A question I get periodically is whether the dollar is going to collapse. It comes in several different variants, but the crux is usually that, under the Fed’s policies, the value of the dollar has to decline since there are now so many of them in the system.
The most recent version of the question is whether the dollar will be replaced by the Special Drawing Rights (SDRs) developed by the International Monetary Fund. The answer is an unequivocal no, but the original question remains: Is the dollar going to collapse?
The reason SDRs aren’t going to replace the dollar is simple. They’re not a tradable currency but rather a basket of currencies used as an accounting tool by the IMF. (You can find a fact sheet here: www.imf.org/external/np/exr/facts/sdr.htm.) Since it’s not a currency, the SDR cannot replace the dollar. Looking at the deeper question, though, we have to consider what could replace the dollar, and when and how that might happen.
Any replacement would need to have the following characteristics. First, it would have to be available in sufficient volume to support world trade. Second, it would have to be freely tradable, so buyers and sellers could do transactions anywhere. Third, it would have to be investable—again, in quantity, so excess reserves wouldn’t just sit there. Finally, to justify the costs of the change, it would have to be more appealing than the current dollar-centric system.
In many ways, the first test is the toughest. Given the sheer size of the world trading system, there simply aren’t enough, say, Canadian dollars or Swiss francs to go around. The only candidates that come close to passing this test are the U.S. dollar, the euro, the yen, and, increasingly, the Chinese yuan/renminbi. The Chinese currency, however, fails the second test, of being freely convertible, as well as the third test, of being investable in quantity—both of which the dollar, euro, and yen pass.
So, under current conditions, the dollar, euro, and yen are the possibilities. Any change would depend on whether the euro or the yen could become better suited for use as the reserve currency. Whether such a change could actually occur would depend on the dollar underperforming all of the alternatives for an extended period of time. To make any change worthwhile, the costs of staying with the dollar would have to exceed the costs of changing.
Given the euro’s well-documented troubles, and the financial issues surrounding many European countries, it doesn’t seem that the currency will become systemically more desirable than the dollar in the near to medium-term future, if ever. Although it’s certainly possible to invest excess reserves in Japanese assets, that likely wouldn’t be considered preferable given the very high level of Japanese government deficits and debt—well in excess of those of the U.S. and Europe. At this point, there’s simply no available alternative to the U.S. dollar that is sufficiently better to drive a change.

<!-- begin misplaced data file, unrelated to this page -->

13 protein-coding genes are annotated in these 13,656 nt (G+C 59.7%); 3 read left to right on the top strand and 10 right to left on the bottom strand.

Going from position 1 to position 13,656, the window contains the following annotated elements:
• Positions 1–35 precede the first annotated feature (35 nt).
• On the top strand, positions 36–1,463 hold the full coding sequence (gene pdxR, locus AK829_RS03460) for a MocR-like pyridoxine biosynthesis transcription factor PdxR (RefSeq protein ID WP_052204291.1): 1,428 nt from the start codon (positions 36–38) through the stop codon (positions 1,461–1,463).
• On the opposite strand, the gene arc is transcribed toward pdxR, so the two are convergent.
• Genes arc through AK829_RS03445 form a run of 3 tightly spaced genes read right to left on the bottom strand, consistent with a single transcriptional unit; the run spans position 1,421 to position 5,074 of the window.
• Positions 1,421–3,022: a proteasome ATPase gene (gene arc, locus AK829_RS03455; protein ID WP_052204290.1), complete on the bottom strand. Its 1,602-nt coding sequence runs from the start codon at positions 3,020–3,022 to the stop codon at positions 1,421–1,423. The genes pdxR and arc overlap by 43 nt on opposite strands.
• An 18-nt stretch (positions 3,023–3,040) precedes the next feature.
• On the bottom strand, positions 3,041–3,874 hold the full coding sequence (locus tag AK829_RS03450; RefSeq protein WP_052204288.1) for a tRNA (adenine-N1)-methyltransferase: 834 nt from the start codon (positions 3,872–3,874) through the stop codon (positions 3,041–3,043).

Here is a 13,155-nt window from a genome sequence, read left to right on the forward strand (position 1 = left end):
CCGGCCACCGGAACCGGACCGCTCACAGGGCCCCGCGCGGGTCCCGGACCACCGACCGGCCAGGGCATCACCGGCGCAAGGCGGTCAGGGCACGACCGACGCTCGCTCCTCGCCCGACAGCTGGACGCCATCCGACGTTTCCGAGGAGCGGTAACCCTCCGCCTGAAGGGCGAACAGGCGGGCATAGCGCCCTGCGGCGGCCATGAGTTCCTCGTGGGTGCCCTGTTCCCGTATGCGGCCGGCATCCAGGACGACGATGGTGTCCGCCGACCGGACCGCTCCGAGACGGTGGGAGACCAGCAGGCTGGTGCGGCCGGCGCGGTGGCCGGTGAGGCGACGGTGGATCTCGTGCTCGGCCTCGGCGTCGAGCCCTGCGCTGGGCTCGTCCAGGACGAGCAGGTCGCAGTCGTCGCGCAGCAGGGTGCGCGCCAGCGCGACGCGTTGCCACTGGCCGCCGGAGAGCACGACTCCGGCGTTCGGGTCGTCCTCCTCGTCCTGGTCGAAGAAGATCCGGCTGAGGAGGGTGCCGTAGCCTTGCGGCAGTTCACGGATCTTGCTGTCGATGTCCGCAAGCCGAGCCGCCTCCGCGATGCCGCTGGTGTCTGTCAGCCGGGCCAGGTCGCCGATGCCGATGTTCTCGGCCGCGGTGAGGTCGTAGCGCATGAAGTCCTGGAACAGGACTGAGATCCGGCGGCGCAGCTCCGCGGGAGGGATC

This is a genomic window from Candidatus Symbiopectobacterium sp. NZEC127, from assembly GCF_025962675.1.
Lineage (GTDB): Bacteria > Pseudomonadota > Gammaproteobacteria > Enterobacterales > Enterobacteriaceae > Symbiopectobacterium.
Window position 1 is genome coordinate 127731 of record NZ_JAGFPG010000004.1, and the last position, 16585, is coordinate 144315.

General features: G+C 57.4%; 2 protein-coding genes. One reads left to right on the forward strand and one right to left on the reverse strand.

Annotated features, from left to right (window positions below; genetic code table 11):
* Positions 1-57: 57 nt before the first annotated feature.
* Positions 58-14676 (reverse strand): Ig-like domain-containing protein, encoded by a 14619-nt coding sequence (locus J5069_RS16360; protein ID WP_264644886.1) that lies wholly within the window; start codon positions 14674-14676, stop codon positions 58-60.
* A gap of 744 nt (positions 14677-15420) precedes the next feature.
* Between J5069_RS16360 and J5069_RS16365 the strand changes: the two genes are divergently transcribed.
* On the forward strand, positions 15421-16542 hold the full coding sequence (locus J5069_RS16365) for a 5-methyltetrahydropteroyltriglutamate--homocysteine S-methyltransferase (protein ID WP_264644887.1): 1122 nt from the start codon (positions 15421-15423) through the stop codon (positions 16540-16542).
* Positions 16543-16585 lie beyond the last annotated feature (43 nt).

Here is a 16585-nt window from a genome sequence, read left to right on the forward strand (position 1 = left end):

Consider the dollar as equivalent to Amazon.com. Would it be possible for another Internet retailer to seize the dominant spot? In theory, certainly. In practice, any such contender would not only have to be better but enough better to make it worth everyone switching. I, for example, have an Amazon account already set up with my information and have prepaid for free shipping. I’m happy with the service, and it would be tough to make me switch, almost regardless of the incentives. Could I be enticed to switch? Yes, probably, but Amazon would have to screw up for a long time to make it worth the aggravation.
The upshot is that there’s no real alternative to the dollar in the short to medium term. Over the longer term, possible alternatives include the Chinese currency, should it become freely convertible and develop large liquid capital markets, or the euro, should it survive the current crisis. At that point, the U.S. dollar would have to perform so badly that the pain of keeping it as the reserve currency would exceed the pain of change.
Which brings us to the last point: Underperformance in a currency equates to high inflation or other losses in purchasing power, and many would point to that as a reason the U.S. dollar is doomed in the long run.
That might be the case. Yet, though the loss of purchasing power might be large in an absolute sense, it must be evaluated with respect to the alternatives. All countries, including China, have been trying to suppress their currency value to encourage exports. All countries, including China, have ramped up debt-driven spending to stimulate their economies. We can debate the relative weaknesses here, but there is no real standout currency that would meet the tests outlined above and provide a markedly superior alternative to the dollar.
I’m certainly not ruling out an erosion of the dollar’s commanding position in the world economy over time. I’m simply saying it will take quite a while and some substantial changes in, among others, Chinese government policy. This will probably be a problem in the 2020s, but it’s not now.